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Chapter 10 : The Evolution of Bacterial Toxins

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The Evolution of Bacterial Toxins, Page 1 of 2

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Abstract:

The prevailing paradigm of bacterial evolution is clonal descent with periodic modification, punctuated with discrete occurrences of horizontal genetic transmission. This latter phenomenon, termed "mosaicism," is reported with increasing frequency among bacterial toxins. Toxins are generally thought to execute one of two principal pathogenic functions: host avoidance and host damage. However, a prominent theme of bacterial toxin research in the last decade is the identification of multiple patho-genetic functions for bacterial toxins. In terms of evolution, it may be most efficient to adopt virulence factors from another pathogenic organism or to embue an existing one with additional functions. It should be noted that, of the extant STa molecules, none is clearly primative in the evolutionary sense, yet it is interesting to note that, like guanylin, EAST-1 contains four cysteine residues, rather than the six present in STaH and STaP. The typical RTX toxin is encoded by a four-gene operon comprising, in order, the modifying enzyme, the toxin structural gene, and the two components of the secretion system. The accessory genes are highly conserved among the RTX toxins, whereas there is substantial diversity among the toxin structural genes. The fundamental mechanisms of bacterial evolution operate on toxin genes as they do on all genetic loci.

Citation: Stine O, Nataro J. 2006. The Evolution of Bacterial Toxins, p 167-188. In Seifert H, DiRita V (ed), Evolution of Microbial Pathogens. ASM Press, Washington, DC. doi: 10.1128/9781555815622.ch10

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Figures

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FIGURE 1

(A) Schematic representation of the mosaic structures of alleles representative of the major allelic groups of leukotoxin in The different colors indicate sequence identity and the likely origins of the recombinant segments. The number of sites different from those in the corresponding region of the likely donor allele(s) and the degree of divergence are indicated below certain recombinant segments; all other segments exhibited 100% sequence identity to the corresponding regions of the donor alleles. Numbers above the proposed recombination sites indicate the position of the last nucleotide at the downstream end of the recombination segment. (B) Proposed sequence of recombination events in the evolution of to the formation of the and -type alleles (see panel A) in the ovine-specific lineages of leukotoxins and the bovine-specific allele This analysis suggests not only substantial mosaicism of the toxins, but also host-switching phenomena from ovine- to bovine- and back to ovine-specific alleles. Reprinted from reference with permission.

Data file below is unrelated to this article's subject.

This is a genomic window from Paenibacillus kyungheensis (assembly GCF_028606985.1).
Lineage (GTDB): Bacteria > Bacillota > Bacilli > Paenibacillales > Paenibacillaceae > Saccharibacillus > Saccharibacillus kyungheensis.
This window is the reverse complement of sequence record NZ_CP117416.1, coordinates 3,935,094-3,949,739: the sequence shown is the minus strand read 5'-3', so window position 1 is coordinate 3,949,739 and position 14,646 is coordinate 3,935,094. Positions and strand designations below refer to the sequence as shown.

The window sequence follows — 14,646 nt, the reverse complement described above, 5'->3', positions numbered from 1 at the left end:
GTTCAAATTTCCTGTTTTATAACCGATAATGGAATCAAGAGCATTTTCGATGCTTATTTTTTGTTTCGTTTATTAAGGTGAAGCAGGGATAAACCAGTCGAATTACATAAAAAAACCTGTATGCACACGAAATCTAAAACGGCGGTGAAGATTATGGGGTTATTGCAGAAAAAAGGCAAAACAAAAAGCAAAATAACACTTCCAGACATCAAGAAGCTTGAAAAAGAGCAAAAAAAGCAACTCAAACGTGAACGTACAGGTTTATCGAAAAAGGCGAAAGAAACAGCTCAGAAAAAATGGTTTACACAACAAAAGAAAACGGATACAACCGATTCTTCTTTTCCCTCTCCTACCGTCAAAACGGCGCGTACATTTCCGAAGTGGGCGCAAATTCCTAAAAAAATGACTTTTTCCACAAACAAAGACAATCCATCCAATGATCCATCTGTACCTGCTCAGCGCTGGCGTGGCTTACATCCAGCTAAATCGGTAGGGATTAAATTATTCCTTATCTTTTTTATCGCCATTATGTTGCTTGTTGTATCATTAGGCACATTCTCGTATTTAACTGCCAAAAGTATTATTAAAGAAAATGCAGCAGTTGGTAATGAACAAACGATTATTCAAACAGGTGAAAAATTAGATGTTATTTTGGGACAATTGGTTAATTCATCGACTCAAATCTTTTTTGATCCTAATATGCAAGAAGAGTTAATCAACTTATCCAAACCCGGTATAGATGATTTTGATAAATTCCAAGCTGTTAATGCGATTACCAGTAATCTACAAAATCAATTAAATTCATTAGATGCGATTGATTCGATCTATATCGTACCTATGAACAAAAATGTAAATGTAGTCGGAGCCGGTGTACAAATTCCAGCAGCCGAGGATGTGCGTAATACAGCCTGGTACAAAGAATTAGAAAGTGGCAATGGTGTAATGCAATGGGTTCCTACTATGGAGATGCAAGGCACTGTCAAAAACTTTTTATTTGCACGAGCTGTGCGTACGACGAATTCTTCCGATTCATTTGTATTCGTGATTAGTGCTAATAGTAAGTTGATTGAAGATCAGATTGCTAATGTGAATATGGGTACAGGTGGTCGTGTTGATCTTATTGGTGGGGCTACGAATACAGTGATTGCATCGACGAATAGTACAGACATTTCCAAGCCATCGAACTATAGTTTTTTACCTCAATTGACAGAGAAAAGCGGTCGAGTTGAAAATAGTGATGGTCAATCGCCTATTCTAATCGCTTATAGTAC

Citation: Stine O, Nataro J. 2006. The Evolution of Bacterial Toxins, p 167-188. In Seifert H, DiRita V (ed), Evolution of Microbial Pathogens. ASM Press, Washington, DC. doi: 10.1128/9781555815622.ch10
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Image of FIGURE 2
FIGURE 2

Phylogenic tree of the clostridial neurotoxins drawn with the Phylip program. Reprinted from reference with permission.

Citation: Stine O, Nataro J. 2006. The Evolution of Bacterial Toxins, p 167-188. In Seifert H, DiRita V (ed), Evolution of Microbial Pathogens. ASM Press, Washington, DC. doi: 10.1128/9781555815622.ch10
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Image of FIGURE 3
FIGURE 3

Phylogenetic trees of the SPATE proteins generated using ClustalX analysis of amino acid sequences from full-length SPATE passenger domains (A) or the N-terminal one-third (B) corresponding to amino acid 242 of the Pet toxin. Substrates subject to proteolysis are indicated in panel B. Reprinted from reference with permission of the publisher.

Citation: Stine O, Nataro J. 2006. The Evolution of Bacterial Toxins, p 167-188. In Seifert H, DiRita V (ed), Evolution of Microbial Pathogens. ASM Press, Washington, DC. doi: 10.1128/9781555815622.ch10
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Tables

Generic image for table
TABLE 1

The STa family of toxins

Citation: Stine O, Nataro J. 2006. The Evolution of Bacterial Toxins, p 167-188. In Seifert H, DiRita V (ed), Evolution of Microbial Pathogens. ASM Press, Washington, DC. doi: 10.1128/9781555815622.ch10
Generic image for table
TABLE 2

Summary of SPATE functions

Citation: Stine O, Nataro J. 2006. The Evolution of Bacterial Toxins, p 167-188. In Seifert H, DiRita V (ed), Evolution of Microbial Pathogens. ASM Press, Washington, DC. doi: 10.1128/9781555815622.ch10

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